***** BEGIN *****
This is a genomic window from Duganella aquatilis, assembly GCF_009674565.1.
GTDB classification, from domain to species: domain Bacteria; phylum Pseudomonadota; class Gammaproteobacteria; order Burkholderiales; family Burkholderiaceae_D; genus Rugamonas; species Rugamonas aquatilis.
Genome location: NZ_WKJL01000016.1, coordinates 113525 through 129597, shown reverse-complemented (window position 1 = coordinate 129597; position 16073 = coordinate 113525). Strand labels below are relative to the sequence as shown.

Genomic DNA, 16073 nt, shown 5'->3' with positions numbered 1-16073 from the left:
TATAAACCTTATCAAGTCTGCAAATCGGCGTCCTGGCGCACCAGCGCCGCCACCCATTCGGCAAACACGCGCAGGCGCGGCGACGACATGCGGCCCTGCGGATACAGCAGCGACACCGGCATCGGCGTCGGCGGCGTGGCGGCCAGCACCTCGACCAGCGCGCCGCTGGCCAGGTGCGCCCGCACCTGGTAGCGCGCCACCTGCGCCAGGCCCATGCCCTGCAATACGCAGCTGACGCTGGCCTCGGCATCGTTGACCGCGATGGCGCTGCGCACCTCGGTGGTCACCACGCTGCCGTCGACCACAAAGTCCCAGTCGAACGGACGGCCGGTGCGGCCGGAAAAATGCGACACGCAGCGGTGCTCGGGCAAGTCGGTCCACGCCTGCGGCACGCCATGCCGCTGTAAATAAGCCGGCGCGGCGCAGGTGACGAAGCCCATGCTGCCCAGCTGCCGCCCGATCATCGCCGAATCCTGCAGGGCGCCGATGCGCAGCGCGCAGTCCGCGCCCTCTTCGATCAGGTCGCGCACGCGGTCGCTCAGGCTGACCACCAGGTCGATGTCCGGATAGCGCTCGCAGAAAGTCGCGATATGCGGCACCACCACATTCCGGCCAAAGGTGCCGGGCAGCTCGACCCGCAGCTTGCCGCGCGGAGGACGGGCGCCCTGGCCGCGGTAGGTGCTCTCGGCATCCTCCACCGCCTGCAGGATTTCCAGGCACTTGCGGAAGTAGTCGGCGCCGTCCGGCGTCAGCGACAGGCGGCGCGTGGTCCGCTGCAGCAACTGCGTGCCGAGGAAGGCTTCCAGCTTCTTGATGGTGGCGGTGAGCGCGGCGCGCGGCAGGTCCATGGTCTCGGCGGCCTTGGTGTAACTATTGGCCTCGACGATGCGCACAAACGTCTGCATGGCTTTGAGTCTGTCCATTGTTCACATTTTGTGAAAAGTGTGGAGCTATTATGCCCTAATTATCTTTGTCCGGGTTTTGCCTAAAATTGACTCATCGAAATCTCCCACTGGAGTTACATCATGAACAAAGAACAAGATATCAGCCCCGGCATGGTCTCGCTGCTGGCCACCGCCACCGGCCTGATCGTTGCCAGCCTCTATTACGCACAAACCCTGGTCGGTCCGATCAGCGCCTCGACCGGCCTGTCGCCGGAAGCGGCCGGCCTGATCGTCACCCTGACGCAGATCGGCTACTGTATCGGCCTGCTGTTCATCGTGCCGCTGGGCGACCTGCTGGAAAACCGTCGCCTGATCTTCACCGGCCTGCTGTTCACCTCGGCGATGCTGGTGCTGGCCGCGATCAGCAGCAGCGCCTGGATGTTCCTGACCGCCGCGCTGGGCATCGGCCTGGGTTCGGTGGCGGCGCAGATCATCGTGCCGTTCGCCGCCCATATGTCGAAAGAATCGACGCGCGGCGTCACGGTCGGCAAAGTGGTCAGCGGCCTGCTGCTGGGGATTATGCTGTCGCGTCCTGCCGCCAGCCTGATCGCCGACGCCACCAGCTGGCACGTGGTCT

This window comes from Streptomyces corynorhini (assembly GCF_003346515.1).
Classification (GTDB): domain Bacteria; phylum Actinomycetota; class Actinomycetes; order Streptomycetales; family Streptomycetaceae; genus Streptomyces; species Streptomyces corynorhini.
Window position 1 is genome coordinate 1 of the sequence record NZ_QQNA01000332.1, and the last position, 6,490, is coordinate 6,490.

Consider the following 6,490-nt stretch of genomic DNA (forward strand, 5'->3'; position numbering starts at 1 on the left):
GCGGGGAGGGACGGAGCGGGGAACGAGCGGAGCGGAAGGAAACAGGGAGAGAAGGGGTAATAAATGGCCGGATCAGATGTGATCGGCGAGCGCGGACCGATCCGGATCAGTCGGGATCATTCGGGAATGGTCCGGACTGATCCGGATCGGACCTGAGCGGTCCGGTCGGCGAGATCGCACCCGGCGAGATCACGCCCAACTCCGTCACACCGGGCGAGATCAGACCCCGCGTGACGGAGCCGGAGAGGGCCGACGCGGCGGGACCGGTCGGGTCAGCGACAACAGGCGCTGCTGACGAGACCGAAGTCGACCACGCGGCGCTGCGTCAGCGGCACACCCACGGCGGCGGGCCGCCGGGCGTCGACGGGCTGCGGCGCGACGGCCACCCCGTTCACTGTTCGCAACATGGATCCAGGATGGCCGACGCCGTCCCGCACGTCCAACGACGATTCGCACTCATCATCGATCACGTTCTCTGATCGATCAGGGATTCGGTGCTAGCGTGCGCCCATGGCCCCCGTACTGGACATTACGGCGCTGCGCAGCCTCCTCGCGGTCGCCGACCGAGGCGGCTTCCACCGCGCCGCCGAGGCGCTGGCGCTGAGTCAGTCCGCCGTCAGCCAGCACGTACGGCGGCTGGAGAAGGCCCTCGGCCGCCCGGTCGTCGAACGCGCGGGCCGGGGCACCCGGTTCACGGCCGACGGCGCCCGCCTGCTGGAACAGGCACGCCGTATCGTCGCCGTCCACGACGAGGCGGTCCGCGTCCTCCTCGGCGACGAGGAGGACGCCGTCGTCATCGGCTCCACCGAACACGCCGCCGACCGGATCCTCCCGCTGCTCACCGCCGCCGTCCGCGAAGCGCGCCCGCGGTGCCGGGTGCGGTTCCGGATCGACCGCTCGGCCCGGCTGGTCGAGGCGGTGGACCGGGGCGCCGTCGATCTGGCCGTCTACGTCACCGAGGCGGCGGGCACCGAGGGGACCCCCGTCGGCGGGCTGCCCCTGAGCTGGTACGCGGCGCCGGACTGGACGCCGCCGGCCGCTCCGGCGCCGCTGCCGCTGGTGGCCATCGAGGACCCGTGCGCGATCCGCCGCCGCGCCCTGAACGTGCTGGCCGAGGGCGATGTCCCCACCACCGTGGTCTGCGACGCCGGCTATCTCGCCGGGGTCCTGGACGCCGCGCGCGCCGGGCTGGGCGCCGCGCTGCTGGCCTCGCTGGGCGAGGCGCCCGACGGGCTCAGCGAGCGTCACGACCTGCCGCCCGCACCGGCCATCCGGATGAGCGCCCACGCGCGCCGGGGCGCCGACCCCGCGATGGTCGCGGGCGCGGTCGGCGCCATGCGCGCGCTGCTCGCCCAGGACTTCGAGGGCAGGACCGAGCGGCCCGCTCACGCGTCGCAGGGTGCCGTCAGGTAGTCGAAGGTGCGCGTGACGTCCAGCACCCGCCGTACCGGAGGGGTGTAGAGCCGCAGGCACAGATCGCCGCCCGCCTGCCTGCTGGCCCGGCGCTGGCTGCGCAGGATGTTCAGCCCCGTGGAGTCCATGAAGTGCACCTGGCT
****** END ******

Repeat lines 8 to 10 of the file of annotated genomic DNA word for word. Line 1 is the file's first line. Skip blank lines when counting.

Window position 1 is genome coordinate 1 of the sequence record NZ_QQNA01000332.1, and the last position, 6,490, is coordinate 6,490.

Consider the following 6,490-nt stretch of genomic DNA (forward strand, 5'->3'; position numbering starts at 1 on the left):
GCGGGGAGGGACGGAGCGGGGAACGAGCGGAGCGGAAGGAAACAGGGAGAGAAGGGGTAATAAATGGCCGGATCAGATGTGATCGGCGAGCGCGGACCGATCCGGATCAGTCGGGATCATTCGGGAATGGTCCGGACTGATCCGGATCGGACCTGAGCGGTCCGGTCGGCGAGATCGCACCCGGCGAGATCACGCCCAACTCCGTCACACCGGGCGAGATCAGACCCCGCGTGACGGAGCCGGAGAGGGCCGACGCGGCGGGACCGGTCGGGTCAGCGACAACAGGCGCTGCTGACGAGACCGAAGTCGACCACGCGGCGCTGCGTCAGCGGCACACCCACGGCGGCGGGCCGCCGGGCGTCGACGGGCTGCGGCGCGACGGCCACCCCGTTCACTGTTCGCAACATGGATCCAGGATGGCCGACGCCGTCCCGCACGTCCAACGACGATTCGCACTCATCATCGATCACGTTCTCTGATCGATCAGGGATTCGGTGCTAGCGTGCGCCCATGGCCCCCGTACTGGACATTACGGCGCTGCGCAGCCTCCTCGCGGTCGCCGACCGAGGCGGCTTCCACCGCGCCGCCGAGGCGCTGGCGCTGAGTCAGTCCGCCGTCAGCCAGCACGTACGGCGGCTGGAGAAGGCCCTCGGCCGCCCGGTCGTCGAACGCGCGGGCCGGGGCACCCGGTTCACGGCCGACGGCGCCCGCCTGCTGGAACAGGCACGCCGTATCGTCGCCGTCCACGACGAGGCGGTCCGCGTCCTCCTCGGCGACGAGGAGGACGCCGTCGTCATCGGCTCCACCGAACACGCCGCCGACCGGATCCTCCCGCTGCTCACCGCCGCCGTCCGCGAAGCGCGCCCGCGGTGCCGGGTGCGGTTCCGGATCGACCGCTCGGCCCGGCTGGTCGAGGCGGTGGACCGGGGCGCCGTCGATCTGGCCGTCTACGTCACCGAGGCGGCGGGCACCGAGGGGACCCCCGTCGGCGGGCTGCCCCTGAGCTGGTACGCGGCGCCGGACTGGACGCCGCCGGCCGCTCCGGCGCCGCTGCCGCTGGTGGCCATCGAGGACCCGTGCGCGATCCGCCGCCGCGCCCTGAACGTGCTGGCCGAGGGCGATGTCCCCACCACCGTGGTCTGCGACGCCGGCTATCTCGCCGGGGTCCTGGACGCCGCGCGCGCCGGGCTGGGCGCCGCGCTGCTGGCCTCGCTGGGCGAGGCGCCCGACGGGCTCAGCGAGCGTCACGACCTGCCGCCCGCACCGGCCATCCGGATGAGCGCCCACGCGCGCCGGGGCGCCGACCCCGCGATGGTCGCGGGCGCGGTCGGCGCCATGCGCGCGCTGCTCGCCCAGGACTTCGAGGGCAGGACCGAGCGGCCCGCTCACGCGTCGCAGGGTGCCGTCAGGTAGTCGAAGGTGCGCGTGACGTCCAGCACCCGCCGTACCGGAGGGGTGTAGAGCCGCAGGCACAGATCGCCGCCCGCCTGCCTGCTGGCCCGGCGCTGGCTGCGCAGGATGTTCAGCCCCGTGGAGTCCATGAAGTGCACCTGGCT